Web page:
I’ve decided to post a book review each month for as long as I have interesting reviews to share. This month’s book is The Horse Whisperer by Nicholas Evans. I wrote this review in November of 2014. Warning: This review contains many spoilers. I think it’s ok to share spoilers, because who hasn’t read this book or seen the movie? Are there others blooming later than I did?
Where do I begin with this book?
First of all, I have to say that I really didn’t know much about this book when I started reading it. I somehow managed to miss most of the hype about it during the last century when it was on the bestseller list and then made into a movie. It’s about horses right? And maybe Robert Redford is in the movie? And remember, there was a time before this book when there were no whisperers? No horse whisperers, dog whisperers, or baby whisperers. Well, sure, there were probably folks whispering to horses, dogs, babies, and who knows what else (tree whisperers? pigeon whisperers?), but no one called them whisperers. So, thank you Nicholas Evans for adding a word/concept to the English language.
Secondly, (and rather importantly) I could barely put this book down. I tore through it in about 24 hours. (I did other things in addition to reading this book.) The writing is easily read and the story and characters grabbed me. I really wanted to know what happened next, even closer to the end where the cheese factor increased considerably.
All that said, I found most of this book either predictable or improbable.
Predictable: The author described snow, young teenagers on horseback, and an 18-wheeler, and I knew right away that something terrible was going to happen.
Predictable: Rich, white, cosmopolitan, intellectual married woman from the city goes out West and finds herself, peace of mind and true love. She also reconnects with her daughter.
Predictable: The above mentioned woman finds herself, peace of mind and true love thanks to a handsome, gentle, rugged, smart Western man. (This man is the horse whisperer of the title. It seems he whispers to more than just horses.)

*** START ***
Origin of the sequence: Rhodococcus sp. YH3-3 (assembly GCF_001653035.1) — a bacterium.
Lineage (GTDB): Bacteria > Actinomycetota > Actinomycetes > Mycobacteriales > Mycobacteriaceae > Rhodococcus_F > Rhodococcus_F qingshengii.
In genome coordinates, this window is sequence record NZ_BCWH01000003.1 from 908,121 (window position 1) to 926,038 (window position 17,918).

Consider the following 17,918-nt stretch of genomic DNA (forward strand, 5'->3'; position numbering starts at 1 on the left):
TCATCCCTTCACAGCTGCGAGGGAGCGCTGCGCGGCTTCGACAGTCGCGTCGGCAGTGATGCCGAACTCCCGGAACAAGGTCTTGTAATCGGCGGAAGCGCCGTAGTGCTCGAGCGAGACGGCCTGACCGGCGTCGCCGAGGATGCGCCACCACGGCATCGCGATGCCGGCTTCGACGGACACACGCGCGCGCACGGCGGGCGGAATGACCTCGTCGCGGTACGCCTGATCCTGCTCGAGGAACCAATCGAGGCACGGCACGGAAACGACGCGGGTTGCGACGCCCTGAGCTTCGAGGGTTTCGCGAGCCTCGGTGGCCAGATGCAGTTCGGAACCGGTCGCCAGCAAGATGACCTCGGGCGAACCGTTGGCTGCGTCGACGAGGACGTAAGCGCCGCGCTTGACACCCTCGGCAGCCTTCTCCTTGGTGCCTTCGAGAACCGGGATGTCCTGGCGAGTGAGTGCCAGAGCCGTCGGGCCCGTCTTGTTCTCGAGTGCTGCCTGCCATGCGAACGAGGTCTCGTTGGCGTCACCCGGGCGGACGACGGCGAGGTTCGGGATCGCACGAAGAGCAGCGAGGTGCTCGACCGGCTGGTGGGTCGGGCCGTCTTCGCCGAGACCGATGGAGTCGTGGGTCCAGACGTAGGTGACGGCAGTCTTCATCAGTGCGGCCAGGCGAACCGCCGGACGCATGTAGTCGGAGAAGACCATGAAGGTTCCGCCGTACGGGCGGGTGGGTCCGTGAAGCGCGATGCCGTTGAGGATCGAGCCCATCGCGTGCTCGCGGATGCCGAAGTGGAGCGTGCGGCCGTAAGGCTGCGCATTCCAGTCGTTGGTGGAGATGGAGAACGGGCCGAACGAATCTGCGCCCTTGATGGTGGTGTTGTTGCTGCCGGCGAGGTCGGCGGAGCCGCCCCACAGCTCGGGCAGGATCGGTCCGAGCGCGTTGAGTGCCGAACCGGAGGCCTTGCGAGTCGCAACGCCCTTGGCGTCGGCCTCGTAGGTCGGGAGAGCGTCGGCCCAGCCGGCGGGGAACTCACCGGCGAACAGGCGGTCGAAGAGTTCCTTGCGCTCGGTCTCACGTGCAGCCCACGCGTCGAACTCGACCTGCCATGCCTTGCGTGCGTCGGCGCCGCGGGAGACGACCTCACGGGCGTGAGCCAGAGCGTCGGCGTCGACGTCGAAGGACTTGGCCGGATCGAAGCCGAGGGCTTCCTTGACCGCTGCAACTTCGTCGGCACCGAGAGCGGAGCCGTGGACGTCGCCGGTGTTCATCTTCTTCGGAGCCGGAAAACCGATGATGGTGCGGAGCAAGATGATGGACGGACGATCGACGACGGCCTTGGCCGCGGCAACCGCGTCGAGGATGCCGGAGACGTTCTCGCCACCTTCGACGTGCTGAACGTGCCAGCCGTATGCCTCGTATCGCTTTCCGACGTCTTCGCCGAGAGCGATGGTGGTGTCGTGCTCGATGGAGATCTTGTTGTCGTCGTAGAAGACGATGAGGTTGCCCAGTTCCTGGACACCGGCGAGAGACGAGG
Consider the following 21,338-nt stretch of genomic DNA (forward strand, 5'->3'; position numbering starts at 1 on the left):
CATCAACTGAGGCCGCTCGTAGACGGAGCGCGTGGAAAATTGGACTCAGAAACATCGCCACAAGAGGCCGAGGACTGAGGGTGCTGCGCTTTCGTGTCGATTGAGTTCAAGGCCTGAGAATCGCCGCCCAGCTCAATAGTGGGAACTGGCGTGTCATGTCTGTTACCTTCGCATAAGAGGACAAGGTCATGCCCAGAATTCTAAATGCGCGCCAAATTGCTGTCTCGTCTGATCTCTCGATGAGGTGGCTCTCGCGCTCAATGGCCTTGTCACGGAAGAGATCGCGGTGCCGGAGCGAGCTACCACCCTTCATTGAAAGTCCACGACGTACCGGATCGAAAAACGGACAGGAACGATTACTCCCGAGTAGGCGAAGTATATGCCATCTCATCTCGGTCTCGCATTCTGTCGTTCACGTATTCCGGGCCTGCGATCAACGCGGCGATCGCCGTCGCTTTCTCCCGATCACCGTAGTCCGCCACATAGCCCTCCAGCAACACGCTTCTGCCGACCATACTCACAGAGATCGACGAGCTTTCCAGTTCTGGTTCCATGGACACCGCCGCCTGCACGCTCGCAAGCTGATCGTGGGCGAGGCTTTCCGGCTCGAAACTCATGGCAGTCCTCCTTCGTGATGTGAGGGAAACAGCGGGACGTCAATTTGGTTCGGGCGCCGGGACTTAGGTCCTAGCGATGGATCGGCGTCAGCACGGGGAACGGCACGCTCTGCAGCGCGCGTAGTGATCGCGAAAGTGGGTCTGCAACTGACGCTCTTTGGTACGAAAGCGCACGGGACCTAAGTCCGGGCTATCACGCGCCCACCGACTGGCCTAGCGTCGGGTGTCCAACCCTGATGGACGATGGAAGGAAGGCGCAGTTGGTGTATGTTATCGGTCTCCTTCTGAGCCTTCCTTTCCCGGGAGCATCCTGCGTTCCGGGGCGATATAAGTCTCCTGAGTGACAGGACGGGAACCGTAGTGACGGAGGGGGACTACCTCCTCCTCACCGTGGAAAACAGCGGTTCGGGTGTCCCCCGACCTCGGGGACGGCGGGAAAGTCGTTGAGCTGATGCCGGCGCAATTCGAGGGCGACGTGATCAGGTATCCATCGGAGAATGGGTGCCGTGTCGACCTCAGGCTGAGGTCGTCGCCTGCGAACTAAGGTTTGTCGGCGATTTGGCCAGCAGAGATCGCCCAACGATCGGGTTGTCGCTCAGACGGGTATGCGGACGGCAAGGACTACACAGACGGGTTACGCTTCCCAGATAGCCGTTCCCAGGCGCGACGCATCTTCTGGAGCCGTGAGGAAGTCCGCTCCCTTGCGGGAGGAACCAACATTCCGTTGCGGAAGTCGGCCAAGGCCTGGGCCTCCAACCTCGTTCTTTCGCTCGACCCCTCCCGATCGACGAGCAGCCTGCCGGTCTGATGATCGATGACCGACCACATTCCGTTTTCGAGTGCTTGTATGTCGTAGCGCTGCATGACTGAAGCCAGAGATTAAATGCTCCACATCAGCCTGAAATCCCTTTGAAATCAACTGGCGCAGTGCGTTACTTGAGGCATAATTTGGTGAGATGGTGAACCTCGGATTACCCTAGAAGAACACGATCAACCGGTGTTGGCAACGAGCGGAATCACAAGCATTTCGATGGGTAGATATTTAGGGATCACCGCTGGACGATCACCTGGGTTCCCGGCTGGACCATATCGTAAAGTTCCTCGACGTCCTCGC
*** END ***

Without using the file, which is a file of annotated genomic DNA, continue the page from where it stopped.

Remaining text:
Predictable: The sex with the man from the West is incredible. (A word about sex. There are a few sex scenes in this book. They are fairly hot, but it seems that when Evans wrote this book, he knew no words, neither slang nor medical, for either male of female genitals.)
Predictable: After the man sets everything right for the woman, a baby seals the deal, and the woman basks in the warm, mentally healthy glow of motherhood.
Predictable: The Western man (is he a Jesus figure?) saves the horse too.
Improbable: That not one, but two smart, kind, loving men could fall madly in love and want to be with a controlling, complaining, pushy woman like the main character. Was it just because she was pretty? Of course, the Western man brings out her true kind and loving self . Oh, she was really a wonderful person inside all along. She just needed true love to bring her true nature to the surface. (I guess this one is both improbable and predictable.)
Improbable: That the Western man would kill himself (and death by horse, no less) because he couldn’t be with his true love. I could hardly believe it when it happened. Give me a break. He must totally be Jesus. He sacrifices himself so the woman’s little family can stay intact. I. Don’t. Believe. It.
One thing I really hated about this book is the idea that it puts out there that if one finds one’s “true love,” there is only now, so go ahead and disregard the person you’ve been married to for nearly two decades and just have sex with this person you’ve known for a month. This sex thing after a month, that’s not even love. That’s hormones! I’m not even married. I don’t even believe in marriage. But if a person is in any kind of monogamous relationship, I don’t think it’s OK to just have sex with another person. But this book gave a whole generation permission to just do it! (And I’m not talking about jogging or basketball.)
Bottom line: This book is a romance novel with a questionable moral message. I think the horses were thrown in to trick men into buying the book too.